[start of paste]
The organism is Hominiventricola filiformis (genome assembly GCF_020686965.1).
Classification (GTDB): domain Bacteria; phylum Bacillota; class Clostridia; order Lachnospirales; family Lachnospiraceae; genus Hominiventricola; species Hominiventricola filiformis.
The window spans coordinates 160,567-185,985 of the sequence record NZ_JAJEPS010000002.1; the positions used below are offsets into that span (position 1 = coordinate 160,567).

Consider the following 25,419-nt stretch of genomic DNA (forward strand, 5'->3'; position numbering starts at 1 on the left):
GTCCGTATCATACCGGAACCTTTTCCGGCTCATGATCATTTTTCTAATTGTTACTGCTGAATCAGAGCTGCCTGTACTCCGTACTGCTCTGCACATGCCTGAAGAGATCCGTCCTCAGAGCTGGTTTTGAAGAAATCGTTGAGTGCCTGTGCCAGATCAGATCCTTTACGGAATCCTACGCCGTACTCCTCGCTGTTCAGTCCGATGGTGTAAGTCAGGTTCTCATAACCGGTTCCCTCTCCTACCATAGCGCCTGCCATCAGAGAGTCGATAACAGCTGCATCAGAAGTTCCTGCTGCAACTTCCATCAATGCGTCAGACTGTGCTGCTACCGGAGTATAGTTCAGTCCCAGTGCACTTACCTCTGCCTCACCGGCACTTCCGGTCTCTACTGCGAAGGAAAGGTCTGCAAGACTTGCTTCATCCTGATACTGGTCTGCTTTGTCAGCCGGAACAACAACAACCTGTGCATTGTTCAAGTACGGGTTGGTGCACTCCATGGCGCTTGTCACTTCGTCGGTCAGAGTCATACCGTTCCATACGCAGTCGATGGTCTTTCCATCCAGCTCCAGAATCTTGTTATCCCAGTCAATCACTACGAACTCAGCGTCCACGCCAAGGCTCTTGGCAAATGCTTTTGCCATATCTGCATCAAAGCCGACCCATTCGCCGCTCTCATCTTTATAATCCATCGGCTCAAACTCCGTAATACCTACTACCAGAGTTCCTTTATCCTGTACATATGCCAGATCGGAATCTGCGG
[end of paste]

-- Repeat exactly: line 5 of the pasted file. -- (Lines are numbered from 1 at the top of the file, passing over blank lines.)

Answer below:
GTCCGTATCATACCGGAACCTTTTCCGGCTCATGATCATTTTTCTAATTGTTACTGCTGAATCAGAGCTGCCTGTACTCCGTACTGCTCTGCACATGCCTGAAGAGATCCGTCCTCAGAGCTGGTTTTGAAGAAATCGTTGAGTGCCTGTGCCAGATCAGATCCTTTACGGAATCCTACGCCGTACTCCTCGCTGTTCAGTCCGATGGTGTAAGTCAGGTTCTCATAACCGGTTCCCTCTCCTACCATAGCGCCTGCCATCAGAGAGTCGATAACAGCTGCATCAGAAGTTCCTGCTGCAACTTCCATCAATGCGTCAGACTGTGCTGCTACCGGAGTATAGTTCAGTCCCAGTGCACTTACCTCTGCCTCACCGGCACTTCCGGTCTCTACTGCGAAGGAAAGGTCTGCAAGACTTGCTTCATCCTGATACTGGTCTGCTTTGTCAGCCGGAACAACAACAACCTGTGCATTGTTCAAGTACGGGTTGGTGCACTCCATGGCGCTTGTCACTTCGTCGGTCAGAGTCATACCGTTCCATACGCAGTCGATGGTCTTTCCATCCAGCTCCAGAATCTTGTTATCCCAGTCAATCACTACGAACTCAGCGTCCACGCCAAGGCTCTTGGCAAATGCTTTTGCCATATCTGCATCAAAGCCGACCCATTCGCCGCTCTCATCTTTATAATCCATCGGCTCAAACTCCGTAATACCTACTACCAGAGTTCCTTTATCCTGTACATATGCCAGATCGGAATCTGCGG